On election night last November, the two gathered together with opponents of an anti-gay Minnesota ballot amendment that would have constitutionally banned same-sex marriage. But like many Minnesota parents, they couldn’t stay out too late: It was a weeknight.
“It was really exciting being there with a large group,” says Melchert. “It got late and our babysitter needed to go home, so we came home early. But we watched the returns on TV and on our iPad. We were about to go to bed, and all of a sudden James refreshed the screen and they had checked it (declared that the ballot proposal had failed to pass).”
“In the morning we woke up and got excited again, then we realized we were celebrating that there wasn’t a constitutional ban on our relationship — which isn’t quite the same as celebrating marriage equality, but it was a first step.”
In response to a legislative push to legalize same-sex marriage in Minnesota, some Republicans suggested that the state instead enshrine civil unions. Paul Melchert says, that’s not good enough.
“The rights, benefits and privileges that come from a legally recognized marriage cannot be obtained by any other means,” he told journalists during that March 1 press conference at the State Capitol. “All families benefit from the reassurance that comes from knowing that your family is safe and secure.
“When you’re out in public or when you’re talking about your family and you say ‘my husband’ or ‘my wife’, there’s an automatic acceptance and understanding of the importance of who that is. I don’t think everybody always recognizes that (when) you say ‘my boyfriend’, ‘my girlfriend’, ‘my spouse’ or ‘my partner’… it doesn’t carry that same important meaning.”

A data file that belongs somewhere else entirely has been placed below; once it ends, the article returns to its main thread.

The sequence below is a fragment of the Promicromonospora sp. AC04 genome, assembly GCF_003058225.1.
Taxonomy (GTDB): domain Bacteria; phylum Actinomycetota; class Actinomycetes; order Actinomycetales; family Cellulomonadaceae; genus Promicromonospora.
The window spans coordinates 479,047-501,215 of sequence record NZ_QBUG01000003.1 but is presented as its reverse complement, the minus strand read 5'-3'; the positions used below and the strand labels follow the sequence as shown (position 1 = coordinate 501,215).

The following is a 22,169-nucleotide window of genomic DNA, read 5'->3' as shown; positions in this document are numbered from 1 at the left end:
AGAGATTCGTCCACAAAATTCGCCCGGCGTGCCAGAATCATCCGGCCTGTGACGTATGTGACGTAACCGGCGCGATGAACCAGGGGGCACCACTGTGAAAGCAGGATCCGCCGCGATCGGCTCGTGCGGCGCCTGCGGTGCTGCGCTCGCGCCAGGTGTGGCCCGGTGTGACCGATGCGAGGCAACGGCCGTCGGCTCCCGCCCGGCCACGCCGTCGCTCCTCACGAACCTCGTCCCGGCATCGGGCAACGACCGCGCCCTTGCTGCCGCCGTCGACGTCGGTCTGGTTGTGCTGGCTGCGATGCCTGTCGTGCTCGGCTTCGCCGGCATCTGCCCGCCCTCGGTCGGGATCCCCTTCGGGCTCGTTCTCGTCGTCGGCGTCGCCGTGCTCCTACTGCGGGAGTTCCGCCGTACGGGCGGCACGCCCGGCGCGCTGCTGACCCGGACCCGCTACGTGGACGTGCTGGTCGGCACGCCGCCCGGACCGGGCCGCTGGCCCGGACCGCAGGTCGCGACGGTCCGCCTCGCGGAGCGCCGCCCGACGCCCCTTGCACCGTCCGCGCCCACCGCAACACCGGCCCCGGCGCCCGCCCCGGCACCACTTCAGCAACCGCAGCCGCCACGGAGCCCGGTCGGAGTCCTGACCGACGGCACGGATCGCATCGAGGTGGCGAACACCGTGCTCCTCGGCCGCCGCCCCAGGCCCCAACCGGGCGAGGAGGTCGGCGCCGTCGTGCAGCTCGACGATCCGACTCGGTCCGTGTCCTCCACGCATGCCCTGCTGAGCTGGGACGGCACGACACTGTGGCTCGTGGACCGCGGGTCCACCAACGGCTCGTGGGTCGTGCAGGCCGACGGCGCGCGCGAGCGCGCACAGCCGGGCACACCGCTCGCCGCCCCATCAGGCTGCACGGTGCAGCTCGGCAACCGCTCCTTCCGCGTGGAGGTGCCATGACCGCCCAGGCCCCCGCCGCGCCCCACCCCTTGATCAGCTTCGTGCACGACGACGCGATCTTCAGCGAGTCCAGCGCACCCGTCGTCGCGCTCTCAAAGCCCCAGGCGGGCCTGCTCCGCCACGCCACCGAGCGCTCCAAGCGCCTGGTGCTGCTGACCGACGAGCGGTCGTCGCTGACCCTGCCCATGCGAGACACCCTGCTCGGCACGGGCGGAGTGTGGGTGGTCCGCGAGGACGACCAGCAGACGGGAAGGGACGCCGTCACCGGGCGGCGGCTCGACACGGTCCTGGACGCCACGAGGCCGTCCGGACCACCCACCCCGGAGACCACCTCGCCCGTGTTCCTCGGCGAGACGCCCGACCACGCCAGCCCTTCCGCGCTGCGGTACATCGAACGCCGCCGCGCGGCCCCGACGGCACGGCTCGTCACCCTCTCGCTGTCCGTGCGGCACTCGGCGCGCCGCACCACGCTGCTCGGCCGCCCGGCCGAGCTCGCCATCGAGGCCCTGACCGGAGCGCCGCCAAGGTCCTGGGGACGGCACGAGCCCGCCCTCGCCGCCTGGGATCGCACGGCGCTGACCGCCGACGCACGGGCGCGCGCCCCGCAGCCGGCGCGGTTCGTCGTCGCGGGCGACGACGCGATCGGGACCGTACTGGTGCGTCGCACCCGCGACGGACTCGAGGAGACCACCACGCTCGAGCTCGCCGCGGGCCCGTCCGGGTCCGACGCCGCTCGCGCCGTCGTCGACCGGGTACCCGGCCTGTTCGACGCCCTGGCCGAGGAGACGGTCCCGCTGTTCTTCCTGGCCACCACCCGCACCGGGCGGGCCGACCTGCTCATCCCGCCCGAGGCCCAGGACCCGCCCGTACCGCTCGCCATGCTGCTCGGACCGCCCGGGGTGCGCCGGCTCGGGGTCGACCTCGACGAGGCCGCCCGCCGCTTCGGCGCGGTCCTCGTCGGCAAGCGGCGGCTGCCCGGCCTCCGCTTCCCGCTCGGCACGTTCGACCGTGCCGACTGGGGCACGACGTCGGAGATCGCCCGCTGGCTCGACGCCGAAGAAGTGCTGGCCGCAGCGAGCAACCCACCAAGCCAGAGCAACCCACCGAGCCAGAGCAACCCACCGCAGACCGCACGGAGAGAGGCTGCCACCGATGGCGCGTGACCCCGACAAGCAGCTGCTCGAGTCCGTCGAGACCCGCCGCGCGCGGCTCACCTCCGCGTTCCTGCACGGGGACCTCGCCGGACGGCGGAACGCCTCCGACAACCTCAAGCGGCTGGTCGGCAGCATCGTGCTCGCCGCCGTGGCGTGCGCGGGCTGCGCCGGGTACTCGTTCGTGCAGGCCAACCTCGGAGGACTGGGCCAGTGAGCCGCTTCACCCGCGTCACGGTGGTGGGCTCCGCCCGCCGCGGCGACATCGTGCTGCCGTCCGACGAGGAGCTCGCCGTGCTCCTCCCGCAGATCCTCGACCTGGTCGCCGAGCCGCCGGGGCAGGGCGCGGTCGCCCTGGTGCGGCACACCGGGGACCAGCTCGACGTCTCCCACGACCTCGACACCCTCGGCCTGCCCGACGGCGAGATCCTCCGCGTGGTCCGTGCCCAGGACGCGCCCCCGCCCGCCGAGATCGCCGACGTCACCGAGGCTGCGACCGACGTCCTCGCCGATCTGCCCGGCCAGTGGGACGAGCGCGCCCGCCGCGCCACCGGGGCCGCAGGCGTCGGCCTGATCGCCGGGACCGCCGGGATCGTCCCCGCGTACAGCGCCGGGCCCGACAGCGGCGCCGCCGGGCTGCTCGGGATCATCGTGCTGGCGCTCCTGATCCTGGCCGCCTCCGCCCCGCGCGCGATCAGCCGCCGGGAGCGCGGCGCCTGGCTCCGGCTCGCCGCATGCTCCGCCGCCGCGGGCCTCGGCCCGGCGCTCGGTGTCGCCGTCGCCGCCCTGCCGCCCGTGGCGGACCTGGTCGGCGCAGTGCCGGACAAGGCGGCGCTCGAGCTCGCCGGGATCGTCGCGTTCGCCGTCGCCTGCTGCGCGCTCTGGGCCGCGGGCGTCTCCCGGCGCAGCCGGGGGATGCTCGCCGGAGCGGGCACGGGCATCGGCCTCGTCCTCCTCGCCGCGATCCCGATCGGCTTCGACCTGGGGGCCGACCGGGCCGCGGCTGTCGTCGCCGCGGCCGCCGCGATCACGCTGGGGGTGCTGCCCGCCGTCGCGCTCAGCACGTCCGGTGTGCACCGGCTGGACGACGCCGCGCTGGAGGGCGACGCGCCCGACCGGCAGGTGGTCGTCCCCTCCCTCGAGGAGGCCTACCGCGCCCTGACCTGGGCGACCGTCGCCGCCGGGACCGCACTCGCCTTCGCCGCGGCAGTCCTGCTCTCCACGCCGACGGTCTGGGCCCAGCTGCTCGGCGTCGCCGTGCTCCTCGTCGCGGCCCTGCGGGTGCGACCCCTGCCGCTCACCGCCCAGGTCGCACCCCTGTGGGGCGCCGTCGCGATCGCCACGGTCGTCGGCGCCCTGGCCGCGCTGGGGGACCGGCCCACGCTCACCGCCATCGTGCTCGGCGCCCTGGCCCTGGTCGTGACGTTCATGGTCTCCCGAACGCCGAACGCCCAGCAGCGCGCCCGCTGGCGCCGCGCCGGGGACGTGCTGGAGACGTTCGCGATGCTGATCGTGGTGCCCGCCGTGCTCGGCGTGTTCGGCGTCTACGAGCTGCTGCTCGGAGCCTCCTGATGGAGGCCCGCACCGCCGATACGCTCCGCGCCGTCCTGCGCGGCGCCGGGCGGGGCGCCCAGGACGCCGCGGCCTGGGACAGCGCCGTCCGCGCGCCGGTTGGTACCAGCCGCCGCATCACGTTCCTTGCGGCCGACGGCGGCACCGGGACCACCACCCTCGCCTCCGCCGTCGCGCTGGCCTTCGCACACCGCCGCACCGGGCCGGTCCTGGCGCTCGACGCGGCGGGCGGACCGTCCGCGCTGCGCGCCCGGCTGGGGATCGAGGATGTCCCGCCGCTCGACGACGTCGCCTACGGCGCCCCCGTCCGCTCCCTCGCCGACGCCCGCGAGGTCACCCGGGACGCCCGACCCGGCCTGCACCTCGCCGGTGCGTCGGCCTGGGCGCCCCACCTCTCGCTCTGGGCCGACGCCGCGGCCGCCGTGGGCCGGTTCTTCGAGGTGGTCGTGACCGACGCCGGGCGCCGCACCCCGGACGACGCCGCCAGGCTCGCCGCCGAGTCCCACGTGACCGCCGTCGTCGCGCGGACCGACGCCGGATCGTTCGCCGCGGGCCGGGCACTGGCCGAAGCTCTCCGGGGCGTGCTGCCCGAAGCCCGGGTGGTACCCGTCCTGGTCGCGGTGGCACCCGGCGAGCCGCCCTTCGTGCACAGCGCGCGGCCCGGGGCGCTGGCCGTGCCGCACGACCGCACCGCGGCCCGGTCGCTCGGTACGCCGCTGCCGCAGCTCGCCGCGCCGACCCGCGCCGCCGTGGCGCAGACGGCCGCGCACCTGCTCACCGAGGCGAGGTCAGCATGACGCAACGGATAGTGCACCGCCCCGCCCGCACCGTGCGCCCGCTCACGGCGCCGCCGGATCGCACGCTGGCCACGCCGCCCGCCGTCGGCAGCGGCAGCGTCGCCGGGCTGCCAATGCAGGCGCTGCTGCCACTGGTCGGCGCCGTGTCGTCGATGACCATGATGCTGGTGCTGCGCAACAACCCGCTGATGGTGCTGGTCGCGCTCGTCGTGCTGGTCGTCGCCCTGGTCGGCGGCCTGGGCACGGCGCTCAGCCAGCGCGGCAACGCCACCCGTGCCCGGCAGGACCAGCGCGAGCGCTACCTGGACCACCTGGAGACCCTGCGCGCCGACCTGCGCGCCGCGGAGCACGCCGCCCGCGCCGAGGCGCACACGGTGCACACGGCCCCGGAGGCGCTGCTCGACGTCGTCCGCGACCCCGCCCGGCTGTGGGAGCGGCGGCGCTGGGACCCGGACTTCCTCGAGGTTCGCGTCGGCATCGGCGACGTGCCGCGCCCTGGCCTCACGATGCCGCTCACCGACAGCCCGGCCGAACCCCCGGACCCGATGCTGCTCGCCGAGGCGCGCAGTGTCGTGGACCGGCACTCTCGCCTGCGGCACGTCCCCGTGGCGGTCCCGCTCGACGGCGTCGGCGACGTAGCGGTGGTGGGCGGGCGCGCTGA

As a physician, Melchert says he is aware of years of studies which show that kids of gay couples do just as well as kids of heterosexual couples. “My anecdotal experiences in the clinic are echoed by the myriad of studies that continue to come out, he says. “After 25 years of research, the children raised by same-sex couples fare equally well in all areas of emotional, psychosocial and behavioral adjustment.”
The day after Easter, on a trip to Washington, D.C., Emmet and Gabriel got to participate in the annual Easter Egg Roll on the White House lawn, like typical American kids have for years.
“The Obama Administration has been wonderful about being inclusive, and have included gay and lesbian families every year since the first year of their administration,” says Melchert. “This is the first time that we’ve had a president who openly expects and wants things to change.”
The twins “realize that our family structure is a little bit different than some people’s,” says Melchert. “But they know a lot of families that have two dads; they know a lot of families that have two moms; they know people of a single mom or a single dad; they have friends that are being raised by grandparents.
“For them, they recognize that every family is a little different, every family is special, and it works out in every way.”